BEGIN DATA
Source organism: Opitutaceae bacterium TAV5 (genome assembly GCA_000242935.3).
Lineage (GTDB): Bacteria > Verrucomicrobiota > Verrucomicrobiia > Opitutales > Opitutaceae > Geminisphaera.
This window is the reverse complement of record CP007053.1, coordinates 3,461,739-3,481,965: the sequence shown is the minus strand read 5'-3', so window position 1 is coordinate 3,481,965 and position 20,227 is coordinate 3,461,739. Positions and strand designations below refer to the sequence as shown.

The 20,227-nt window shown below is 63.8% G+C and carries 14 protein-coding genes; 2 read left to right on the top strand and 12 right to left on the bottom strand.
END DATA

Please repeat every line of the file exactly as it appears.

Source organism: Opitutaceae bacterium TAV5 (genome assembly GCA_000242935.3).
Lineage (GTDB): Bacteria > Verrucomicrobiota > Verrucomicrobiia > Opitutales > Opitutaceae > Geminisphaera.
This window is the reverse complement of record CP007053.1, coordinates 3,461,739-3,481,965: the sequence shown is the minus strand read 5'-3', so window position 1 is coordinate 3,481,965 and position 20,227 is coordinate 3,461,739. Positions and strand designations below refer to the sequence as shown.

The 20,227-nt window shown below is 63.8% G+C and carries 14 protein-coding genes; 2 read left to right on the top strand and 12 right to left on the bottom strand.